How do you answer the question from the heart and not a memorized scripture, ‘Are you a good person?’ I know some people who answer that they are horrible, no-good people. When I agree with them, they get offended, telling me they lie about their honest thoughts. From the heart, in reality, most people think they have done enough right to make them good. But they are only justifying themselves and not in Christ.

If you are born-again seeking after Jesus, you were of an adulterous generation, but now that you are in Christ, you are neither good nor bad. We are in him, justified. We can’t stand before the judgment seat of Christ and claim either good or bad; we can only claim there is no good but God. And thank God I am found in Christ! And that is good!

Jesus went around seeking to do good as we should. But don’t seek a man’s approval as verification that you are good. Don’t seek fame and adoration. Don’t make fans for yourself; make disciples of Christ Jesus. We all need affection and admiration to some degree but don’t seek it. When you seek to be seen as good, you seek to justify or offset the wrong that you do—self-justification demands. Justification through Christ receives and gives. Self-justification places us where we think we deserve God’s best, not because of what Jesus has done but because of what we have done or tried our best with our good intentions.

Remember the man who came up to Jesus to justify himself? He asked what the most essential part of the law is. Jesus asked him how he read the law. The man answers correctly but then seeks to justify himself by stating he has kept the law from childhood. Jesus loved him but told him that if he wanted to be made whole, he must sell all he had, give it to the poor, take up the cross, and follow him. However, this man wasn’t seeking Jesus; he was seeking self-justification, adoration, accolades, and other synonyms. If we surround ourselves with people who agree and never challenge us, we may seek to be adored in this life. When we become the center of our attention, Jesus is not.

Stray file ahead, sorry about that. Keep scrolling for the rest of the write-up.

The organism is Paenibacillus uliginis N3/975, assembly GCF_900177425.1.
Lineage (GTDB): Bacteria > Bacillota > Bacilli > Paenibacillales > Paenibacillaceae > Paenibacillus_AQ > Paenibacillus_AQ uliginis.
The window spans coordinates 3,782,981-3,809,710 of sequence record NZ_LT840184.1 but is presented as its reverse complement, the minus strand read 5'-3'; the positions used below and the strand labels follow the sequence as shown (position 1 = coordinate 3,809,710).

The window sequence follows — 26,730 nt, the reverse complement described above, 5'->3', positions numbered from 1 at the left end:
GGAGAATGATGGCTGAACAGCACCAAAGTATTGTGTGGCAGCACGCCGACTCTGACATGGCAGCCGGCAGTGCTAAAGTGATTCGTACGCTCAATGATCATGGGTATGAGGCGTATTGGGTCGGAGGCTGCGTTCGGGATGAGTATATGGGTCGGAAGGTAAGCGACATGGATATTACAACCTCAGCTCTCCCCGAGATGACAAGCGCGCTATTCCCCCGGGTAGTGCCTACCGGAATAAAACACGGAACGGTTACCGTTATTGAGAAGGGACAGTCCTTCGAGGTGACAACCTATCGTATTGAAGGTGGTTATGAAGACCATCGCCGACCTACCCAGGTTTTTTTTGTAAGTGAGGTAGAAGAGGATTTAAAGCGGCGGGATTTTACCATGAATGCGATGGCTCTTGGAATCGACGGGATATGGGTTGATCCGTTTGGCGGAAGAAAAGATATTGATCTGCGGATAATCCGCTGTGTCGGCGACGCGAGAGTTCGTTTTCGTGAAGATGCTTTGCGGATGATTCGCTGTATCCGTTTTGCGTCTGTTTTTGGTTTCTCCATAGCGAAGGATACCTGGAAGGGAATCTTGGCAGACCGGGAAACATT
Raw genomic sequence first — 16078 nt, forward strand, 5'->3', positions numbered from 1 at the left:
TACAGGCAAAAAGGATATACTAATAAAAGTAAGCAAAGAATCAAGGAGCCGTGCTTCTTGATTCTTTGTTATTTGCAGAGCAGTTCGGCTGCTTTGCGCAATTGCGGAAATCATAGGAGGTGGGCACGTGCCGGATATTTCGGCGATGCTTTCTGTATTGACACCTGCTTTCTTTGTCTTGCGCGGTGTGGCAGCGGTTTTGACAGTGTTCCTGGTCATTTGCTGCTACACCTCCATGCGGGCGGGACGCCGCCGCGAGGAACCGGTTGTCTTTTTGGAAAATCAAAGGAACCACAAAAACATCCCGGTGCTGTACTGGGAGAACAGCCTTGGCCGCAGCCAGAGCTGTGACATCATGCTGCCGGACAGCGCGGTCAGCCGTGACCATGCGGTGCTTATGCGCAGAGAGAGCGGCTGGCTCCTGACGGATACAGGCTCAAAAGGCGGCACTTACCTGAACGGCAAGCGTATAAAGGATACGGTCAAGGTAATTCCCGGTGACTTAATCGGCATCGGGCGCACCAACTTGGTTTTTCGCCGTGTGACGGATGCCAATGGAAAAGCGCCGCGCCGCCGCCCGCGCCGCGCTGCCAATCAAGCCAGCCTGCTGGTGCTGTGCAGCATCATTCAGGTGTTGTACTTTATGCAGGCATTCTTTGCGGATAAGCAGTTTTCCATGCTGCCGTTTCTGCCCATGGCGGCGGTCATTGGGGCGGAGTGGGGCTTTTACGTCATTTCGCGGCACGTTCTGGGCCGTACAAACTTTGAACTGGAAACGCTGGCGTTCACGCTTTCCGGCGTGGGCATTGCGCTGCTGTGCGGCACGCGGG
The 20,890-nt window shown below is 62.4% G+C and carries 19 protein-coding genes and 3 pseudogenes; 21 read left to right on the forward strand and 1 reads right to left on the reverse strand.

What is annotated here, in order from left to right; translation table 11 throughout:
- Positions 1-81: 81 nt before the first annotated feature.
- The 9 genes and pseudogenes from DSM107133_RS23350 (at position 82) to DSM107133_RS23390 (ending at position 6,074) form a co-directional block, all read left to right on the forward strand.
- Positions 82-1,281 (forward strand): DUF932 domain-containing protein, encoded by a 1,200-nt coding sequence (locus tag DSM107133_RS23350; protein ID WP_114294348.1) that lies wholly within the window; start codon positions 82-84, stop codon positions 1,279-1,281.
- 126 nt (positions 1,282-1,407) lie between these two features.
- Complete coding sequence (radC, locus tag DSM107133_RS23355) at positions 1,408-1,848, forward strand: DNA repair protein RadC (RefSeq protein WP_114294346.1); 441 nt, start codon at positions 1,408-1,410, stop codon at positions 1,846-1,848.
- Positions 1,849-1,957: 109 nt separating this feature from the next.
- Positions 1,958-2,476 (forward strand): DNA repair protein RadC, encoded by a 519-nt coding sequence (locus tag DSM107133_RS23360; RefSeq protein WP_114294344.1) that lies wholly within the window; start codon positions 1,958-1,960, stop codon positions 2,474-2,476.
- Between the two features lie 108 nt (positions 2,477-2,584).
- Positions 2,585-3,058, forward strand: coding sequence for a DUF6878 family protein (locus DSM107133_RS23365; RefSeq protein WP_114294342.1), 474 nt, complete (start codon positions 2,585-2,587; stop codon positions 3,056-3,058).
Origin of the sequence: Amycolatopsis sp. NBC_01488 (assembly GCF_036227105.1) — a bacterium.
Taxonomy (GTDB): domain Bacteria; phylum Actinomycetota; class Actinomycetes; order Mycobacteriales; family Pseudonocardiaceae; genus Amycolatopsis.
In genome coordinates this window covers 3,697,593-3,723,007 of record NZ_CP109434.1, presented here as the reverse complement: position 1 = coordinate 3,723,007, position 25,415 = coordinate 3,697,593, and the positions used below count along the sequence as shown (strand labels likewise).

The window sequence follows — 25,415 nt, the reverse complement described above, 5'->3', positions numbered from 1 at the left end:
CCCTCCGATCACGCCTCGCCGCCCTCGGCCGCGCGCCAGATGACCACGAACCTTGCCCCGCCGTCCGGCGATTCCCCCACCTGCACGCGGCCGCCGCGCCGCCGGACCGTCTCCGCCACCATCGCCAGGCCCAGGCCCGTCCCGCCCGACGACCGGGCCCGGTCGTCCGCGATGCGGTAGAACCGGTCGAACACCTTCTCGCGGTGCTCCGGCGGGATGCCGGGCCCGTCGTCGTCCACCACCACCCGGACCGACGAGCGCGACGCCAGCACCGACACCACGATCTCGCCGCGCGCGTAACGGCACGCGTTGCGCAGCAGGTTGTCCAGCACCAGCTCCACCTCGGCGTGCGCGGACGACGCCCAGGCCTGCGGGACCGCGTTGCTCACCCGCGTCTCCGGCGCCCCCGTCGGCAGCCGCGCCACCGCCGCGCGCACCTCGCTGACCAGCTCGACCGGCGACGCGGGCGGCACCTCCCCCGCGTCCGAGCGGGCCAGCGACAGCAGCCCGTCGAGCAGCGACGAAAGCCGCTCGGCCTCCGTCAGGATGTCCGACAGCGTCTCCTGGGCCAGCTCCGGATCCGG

Blind Bartimaeus came to Jesus, and Jesus asked a stunning question? What will you have me do for you? The answer was obvious, but Jesus still asked the question because I don’t think it is as obvious to us.

And that is the subject of this article. What are you seeking? What do you want Jesus to do for you? I have been asked by the Holy Spirit more times than I can count, what am I seeking? What do I want out of life? God knows, but we don’t. We don’t know ourselves. We have been separated from the Creator; how could we know ourselves? I have heard and agree we can only know God to the extent we know ourselves. The more I know myself, the more I need to know God because I can’t myself do any good. Many people will stand outside trying to get in, and Jesus will say, depart from me; I never knew you. I don’t think this crowd knows themselves, either. If they knew themselves, they would realize that seeking things from the world leads to death. Some seek Jesus for eternal life, others for the food and other things he gives. If they knew themselves, they would know there was no good in them and that they needed a Lord to take over the management of their life. But they never came to know the truth about themselves or Jesus and are eternally lost.

The Holy Spirit has asked me, and I have answered. I have often answered and asked amiss like the book of James states. Those were times of repentance. Other times, I have responded from the heart correctly; those were times of fellowship. Other times, I have not answered because I didn’t know what my heart craved and desired. Those were times of seeking truth and cleansing.

The two words that I would use to describe what I have sought in life are purpose and value. Ecclesiastes is my favorite book of the Bible because it is how I felt before knowing Christ and, at times, going deeper into Christ. What is the purpose of all this life and death? And what is my value in this world?